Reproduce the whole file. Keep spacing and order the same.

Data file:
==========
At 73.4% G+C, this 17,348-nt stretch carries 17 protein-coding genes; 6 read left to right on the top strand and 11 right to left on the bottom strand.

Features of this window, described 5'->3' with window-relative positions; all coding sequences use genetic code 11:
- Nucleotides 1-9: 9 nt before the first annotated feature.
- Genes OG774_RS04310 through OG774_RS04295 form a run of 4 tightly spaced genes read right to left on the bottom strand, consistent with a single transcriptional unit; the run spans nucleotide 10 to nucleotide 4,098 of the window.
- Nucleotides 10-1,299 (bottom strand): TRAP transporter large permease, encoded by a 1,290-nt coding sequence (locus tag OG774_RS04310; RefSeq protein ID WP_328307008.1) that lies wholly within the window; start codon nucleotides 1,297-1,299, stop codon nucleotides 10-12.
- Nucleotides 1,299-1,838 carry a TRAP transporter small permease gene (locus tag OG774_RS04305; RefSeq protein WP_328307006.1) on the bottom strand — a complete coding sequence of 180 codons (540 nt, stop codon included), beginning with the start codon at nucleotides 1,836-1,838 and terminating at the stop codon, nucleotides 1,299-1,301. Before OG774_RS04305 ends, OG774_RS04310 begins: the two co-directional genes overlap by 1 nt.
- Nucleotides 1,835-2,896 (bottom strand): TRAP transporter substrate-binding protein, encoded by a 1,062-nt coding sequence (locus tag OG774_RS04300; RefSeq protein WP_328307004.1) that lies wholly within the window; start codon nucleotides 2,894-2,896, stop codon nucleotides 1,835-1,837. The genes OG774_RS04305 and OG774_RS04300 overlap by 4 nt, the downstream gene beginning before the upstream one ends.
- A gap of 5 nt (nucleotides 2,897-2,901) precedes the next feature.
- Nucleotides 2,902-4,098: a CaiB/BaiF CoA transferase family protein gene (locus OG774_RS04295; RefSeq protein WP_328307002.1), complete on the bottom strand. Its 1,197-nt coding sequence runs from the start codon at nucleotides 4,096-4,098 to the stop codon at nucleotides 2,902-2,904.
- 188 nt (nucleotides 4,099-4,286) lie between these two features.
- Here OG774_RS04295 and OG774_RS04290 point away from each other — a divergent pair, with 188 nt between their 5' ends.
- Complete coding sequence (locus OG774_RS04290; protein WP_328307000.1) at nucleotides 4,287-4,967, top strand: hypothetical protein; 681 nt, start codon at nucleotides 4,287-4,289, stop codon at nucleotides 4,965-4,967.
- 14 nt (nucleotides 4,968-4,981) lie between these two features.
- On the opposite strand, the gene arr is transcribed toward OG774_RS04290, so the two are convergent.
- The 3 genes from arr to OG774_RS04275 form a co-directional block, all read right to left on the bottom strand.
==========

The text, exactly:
At 73.4% G+C, this 17,348-nt stretch carries 17 protein-coding genes; 6 read left to right on the top strand and 11 right to left on the bottom strand.

Features of this window, described 5'->3' with window-relative positions; all coding sequences use genetic code 11:
- Nucleotides 1-9: 9 nt before the first annotated feature.
- Genes OG774_RS04310 through OG774_RS04295 form a run of 4 tightly spaced genes read right to left on the bottom strand, consistent with a single transcriptional unit; the run spans nucleotide 10 to nucleotide 4,098 of the window.
- Nucleotides 10-1,299 (bottom strand): TRAP transporter large permease, encoded by a 1,290-nt coding sequence (locus tag OG774_RS04310; RefSeq protein ID WP_328307008.1) that lies wholly within the window; start codon nucleotides 1,297-1,299, stop codon nucleotides 10-12.
- Nucleotides 1,299-1,838 carry a TRAP transporter small permease gene (locus tag OG774_RS04305; RefSeq protein WP_328307006.1) on the bottom strand — a complete coding sequence of 180 codons (540 nt, stop codon included), beginning with the start codon at nucleotides 1,836-1,838 and terminating at the stop codon, nucleotides 1,299-1,301. Before OG774_RS04305 ends, OG774_RS04310 begins: the two co-directional genes overlap by 1 nt.
- Nucleotides 1,835-2,896 (bottom strand): TRAP transporter substrate-binding protein, encoded by a 1,062-nt coding sequence (locus tag OG774_RS04300; RefSeq protein WP_328307004.1) that lies wholly within the window; start codon nucleotides 2,894-2,896, stop codon nucleotides 1,835-1,837. The genes OG774_RS04305 and OG774_RS04300 overlap by 4 nt, the downstream gene beginning before the upstream one ends.
- A gap of 5 nt (nucleotides 2,897-2,901) precedes the next feature.
- Nucleotides 2,902-4,098: a CaiB/BaiF CoA transferase family protein gene (locus OG774_RS04295; RefSeq protein WP_328307002.1), complete on the bottom strand. Its 1,197-nt coding sequence runs from the start codon at nucleotides 4,096-4,098 to the stop codon at nucleotides 2,902-2,904.
- 188 nt (nucleotides 4,099-4,286) lie between these two features.
- Here OG774_RS04295 and OG774_RS04290 point away from each other — a divergent pair, with 188 nt between their 5' ends.
- Complete coding sequence (locus OG774_RS04290; protein WP_328307000.1) at nucleotides 4,287-4,967, top strand: hypothetical protein; 681 nt, start codon at nucleotides 4,287-4,289, stop codon at nucleotides 4,965-4,967.
- 14 nt (nucleotides 4,968-4,981) lie between these two features.
- On the opposite strand, the gene arr is transcribed toward OG774_RS04290, so the two are convergent.
- The 3 genes from arr to OG774_RS04275 form a co-directional block, all read right to left on the bottom strand.